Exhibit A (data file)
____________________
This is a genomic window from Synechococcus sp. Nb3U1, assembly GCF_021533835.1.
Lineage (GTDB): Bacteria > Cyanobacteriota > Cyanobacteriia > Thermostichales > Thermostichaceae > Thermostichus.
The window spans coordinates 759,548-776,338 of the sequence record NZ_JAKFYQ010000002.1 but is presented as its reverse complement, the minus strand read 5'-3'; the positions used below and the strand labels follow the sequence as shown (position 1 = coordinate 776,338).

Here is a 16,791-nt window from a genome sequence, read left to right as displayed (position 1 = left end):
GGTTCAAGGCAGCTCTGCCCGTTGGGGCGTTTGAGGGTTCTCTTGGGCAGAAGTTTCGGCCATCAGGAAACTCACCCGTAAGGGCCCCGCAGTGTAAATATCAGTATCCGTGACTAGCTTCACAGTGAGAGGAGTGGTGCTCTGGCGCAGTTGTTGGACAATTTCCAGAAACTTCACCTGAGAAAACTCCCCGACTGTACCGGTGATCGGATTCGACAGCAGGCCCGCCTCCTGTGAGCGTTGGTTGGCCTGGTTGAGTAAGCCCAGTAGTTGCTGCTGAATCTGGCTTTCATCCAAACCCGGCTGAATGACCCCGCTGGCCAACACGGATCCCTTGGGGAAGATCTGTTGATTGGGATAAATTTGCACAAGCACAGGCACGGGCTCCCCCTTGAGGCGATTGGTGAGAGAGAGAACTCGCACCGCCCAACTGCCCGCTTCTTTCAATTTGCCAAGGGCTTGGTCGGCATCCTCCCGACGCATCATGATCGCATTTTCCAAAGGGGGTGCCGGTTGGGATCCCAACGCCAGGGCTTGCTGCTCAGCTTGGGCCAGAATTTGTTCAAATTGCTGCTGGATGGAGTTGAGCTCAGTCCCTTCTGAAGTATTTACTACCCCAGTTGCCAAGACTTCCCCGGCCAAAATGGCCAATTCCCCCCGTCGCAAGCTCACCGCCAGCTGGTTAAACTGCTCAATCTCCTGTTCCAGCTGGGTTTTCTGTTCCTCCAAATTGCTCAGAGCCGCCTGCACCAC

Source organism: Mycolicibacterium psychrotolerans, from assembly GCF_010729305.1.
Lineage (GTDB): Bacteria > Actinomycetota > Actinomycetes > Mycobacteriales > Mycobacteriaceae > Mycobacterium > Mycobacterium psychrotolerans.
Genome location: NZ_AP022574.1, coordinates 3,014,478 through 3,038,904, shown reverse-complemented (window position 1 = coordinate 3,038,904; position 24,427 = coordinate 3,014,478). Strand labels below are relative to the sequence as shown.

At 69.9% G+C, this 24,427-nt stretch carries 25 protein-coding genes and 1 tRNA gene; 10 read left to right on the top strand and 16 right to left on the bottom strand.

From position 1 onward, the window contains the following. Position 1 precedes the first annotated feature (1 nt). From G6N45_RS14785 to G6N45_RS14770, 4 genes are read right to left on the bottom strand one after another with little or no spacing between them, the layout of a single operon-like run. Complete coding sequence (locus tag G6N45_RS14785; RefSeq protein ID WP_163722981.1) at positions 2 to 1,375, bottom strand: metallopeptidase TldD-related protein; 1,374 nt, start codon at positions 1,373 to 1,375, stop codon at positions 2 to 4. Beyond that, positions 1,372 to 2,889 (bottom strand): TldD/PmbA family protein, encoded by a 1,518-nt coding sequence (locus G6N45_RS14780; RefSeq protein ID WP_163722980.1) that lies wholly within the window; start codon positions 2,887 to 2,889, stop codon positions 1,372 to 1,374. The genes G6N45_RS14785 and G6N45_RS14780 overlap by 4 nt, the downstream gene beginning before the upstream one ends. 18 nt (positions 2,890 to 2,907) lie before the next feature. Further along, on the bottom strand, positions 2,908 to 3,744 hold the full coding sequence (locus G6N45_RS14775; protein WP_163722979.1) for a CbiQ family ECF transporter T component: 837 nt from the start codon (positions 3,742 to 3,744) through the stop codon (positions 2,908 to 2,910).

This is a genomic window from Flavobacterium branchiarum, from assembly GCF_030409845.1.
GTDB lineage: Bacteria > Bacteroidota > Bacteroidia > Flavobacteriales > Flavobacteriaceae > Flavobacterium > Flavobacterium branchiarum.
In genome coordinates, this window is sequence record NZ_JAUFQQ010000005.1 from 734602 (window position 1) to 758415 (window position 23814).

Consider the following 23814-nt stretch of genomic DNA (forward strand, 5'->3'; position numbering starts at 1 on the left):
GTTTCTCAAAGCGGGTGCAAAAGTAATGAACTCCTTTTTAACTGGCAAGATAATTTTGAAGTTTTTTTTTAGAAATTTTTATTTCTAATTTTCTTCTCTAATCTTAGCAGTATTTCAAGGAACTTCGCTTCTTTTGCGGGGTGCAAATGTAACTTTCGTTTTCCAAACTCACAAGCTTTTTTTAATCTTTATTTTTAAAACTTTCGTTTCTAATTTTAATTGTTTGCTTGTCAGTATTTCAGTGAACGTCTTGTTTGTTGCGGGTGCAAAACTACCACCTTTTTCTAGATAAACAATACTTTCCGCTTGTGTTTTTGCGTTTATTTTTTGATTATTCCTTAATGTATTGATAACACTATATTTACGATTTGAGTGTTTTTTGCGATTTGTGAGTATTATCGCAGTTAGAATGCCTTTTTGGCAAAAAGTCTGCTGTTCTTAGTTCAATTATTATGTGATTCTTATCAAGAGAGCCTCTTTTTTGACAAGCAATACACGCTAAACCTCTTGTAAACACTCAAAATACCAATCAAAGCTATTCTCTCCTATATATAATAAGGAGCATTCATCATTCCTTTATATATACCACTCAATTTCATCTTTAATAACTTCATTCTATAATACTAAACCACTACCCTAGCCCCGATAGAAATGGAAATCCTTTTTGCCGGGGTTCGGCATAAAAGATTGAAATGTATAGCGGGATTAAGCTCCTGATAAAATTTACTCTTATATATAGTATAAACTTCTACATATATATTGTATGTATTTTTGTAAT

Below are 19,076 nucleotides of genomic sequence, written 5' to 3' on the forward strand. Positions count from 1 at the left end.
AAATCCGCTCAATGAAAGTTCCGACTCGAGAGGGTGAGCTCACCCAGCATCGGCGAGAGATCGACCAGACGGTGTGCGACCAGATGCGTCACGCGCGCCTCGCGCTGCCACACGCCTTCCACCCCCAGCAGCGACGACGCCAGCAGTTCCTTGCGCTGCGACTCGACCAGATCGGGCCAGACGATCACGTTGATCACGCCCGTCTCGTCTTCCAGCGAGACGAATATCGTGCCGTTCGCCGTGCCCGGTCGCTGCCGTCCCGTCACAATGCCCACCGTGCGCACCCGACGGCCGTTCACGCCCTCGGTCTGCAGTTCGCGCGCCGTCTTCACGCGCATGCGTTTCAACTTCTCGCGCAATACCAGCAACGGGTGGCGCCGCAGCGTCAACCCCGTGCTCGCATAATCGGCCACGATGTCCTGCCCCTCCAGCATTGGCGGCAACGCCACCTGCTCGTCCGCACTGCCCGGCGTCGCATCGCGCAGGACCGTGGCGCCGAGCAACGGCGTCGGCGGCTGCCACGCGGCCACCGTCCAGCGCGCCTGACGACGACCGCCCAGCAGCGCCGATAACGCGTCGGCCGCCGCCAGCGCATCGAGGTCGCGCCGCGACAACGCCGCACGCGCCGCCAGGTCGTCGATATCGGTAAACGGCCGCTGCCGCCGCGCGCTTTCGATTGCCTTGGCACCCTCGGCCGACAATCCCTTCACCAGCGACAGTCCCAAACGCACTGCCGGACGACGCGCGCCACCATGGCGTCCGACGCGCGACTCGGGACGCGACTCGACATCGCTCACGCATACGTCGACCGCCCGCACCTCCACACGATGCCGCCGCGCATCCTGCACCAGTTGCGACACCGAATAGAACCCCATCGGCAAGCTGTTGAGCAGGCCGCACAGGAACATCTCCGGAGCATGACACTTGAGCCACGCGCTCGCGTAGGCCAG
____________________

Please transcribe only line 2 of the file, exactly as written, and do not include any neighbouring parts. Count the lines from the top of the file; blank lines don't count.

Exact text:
Lineage (GTDB): Bacteria > Cyanobacteriota > Cyanobacteriia > Thermostichales > Thermostichaceae > Thermostichus.